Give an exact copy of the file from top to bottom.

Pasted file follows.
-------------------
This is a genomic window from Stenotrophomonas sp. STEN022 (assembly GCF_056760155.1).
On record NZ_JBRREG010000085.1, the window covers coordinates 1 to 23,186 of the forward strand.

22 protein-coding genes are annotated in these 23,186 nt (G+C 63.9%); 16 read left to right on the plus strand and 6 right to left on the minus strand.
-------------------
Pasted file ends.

This is a genomic window from Stenotrophomonas sp. STEN022 (assembly GCF_056760155.1).
On record NZ_JBRREG010000085.1, the window covers coordinates 1 to 23,186 of the forward strand.

22 protein-coding genes are annotated in these 23,186 nt (G+C 63.9%); 16 read left to right on the plus strand and 6 right to left on the minus strand.